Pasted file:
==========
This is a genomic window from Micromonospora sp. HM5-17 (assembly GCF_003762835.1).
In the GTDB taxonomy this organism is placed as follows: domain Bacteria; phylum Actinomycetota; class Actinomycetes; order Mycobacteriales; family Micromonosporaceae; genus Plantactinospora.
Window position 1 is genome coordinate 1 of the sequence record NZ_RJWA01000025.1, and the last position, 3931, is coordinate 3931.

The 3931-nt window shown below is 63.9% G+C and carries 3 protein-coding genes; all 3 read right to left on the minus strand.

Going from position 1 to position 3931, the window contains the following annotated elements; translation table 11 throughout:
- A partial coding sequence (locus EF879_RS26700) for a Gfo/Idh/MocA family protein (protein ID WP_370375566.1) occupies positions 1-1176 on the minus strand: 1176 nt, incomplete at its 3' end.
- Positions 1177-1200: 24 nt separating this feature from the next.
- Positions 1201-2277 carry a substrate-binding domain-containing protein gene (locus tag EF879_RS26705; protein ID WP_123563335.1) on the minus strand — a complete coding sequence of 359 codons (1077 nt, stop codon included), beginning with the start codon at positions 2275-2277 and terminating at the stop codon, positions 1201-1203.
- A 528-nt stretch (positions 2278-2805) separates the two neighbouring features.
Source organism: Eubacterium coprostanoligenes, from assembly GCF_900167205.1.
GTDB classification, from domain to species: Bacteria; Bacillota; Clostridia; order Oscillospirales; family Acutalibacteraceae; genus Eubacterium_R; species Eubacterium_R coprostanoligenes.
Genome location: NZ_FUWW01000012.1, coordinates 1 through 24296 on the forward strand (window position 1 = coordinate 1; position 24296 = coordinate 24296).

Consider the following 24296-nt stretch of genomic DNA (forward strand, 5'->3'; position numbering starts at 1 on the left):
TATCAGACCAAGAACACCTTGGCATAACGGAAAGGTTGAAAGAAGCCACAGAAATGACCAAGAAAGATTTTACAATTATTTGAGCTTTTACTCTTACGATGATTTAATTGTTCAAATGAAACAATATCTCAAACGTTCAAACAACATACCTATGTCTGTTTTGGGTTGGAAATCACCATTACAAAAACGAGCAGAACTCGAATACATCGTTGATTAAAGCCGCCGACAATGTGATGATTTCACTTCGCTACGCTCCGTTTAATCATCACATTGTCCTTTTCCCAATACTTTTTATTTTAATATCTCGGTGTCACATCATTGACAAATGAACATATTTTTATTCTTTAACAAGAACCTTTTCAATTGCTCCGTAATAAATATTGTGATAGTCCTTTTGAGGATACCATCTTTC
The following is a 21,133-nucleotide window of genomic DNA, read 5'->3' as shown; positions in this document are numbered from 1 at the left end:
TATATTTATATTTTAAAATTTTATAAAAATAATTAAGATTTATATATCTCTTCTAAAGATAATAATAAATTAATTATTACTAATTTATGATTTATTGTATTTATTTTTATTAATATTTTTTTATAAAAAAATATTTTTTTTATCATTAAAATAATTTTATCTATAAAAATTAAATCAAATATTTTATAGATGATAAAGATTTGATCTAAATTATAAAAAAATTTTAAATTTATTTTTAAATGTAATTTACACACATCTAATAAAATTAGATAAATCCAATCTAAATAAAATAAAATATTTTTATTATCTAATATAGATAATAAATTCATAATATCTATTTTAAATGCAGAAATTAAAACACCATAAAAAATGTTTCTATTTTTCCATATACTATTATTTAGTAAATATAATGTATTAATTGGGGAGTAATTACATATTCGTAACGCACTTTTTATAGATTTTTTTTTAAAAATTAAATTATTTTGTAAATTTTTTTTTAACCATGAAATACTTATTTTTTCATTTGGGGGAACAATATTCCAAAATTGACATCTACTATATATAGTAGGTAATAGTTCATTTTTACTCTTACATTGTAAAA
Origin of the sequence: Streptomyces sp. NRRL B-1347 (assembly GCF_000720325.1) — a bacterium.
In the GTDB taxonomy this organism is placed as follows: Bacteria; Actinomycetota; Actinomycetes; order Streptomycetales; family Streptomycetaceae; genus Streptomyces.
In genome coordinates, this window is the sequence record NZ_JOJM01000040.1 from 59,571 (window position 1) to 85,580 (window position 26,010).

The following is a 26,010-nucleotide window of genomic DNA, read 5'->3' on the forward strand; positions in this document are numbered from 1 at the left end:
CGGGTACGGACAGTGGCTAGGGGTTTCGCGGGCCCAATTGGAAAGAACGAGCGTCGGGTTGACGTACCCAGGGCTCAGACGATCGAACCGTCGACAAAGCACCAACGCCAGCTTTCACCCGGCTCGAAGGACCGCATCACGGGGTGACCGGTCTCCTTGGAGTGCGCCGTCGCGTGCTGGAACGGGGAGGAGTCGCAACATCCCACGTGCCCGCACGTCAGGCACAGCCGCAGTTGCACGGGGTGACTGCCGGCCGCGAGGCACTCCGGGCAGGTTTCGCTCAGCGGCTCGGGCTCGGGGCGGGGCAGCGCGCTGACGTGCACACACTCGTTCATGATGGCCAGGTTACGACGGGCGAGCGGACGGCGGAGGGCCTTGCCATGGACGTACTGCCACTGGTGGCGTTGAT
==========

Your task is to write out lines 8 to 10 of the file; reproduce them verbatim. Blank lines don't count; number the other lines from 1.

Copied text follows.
- Positions 1201-2277 carry a substrate-binding domain-containing protein gene (locus tag EF879_RS26705; protein ID WP_123563335.1) on the minus strand — a complete coding sequence of 359 codons (1077 nt, stop codon included), beginning with the start codon at positions 2275-2277 and terminating at the stop codon, positions 1201-1203.
- A 528-nt stretch (positions 2278-2805) separates the two neighbouring features.
Source organism: Eubacterium coprostanoligenes, from assembly GCF_900167205.1.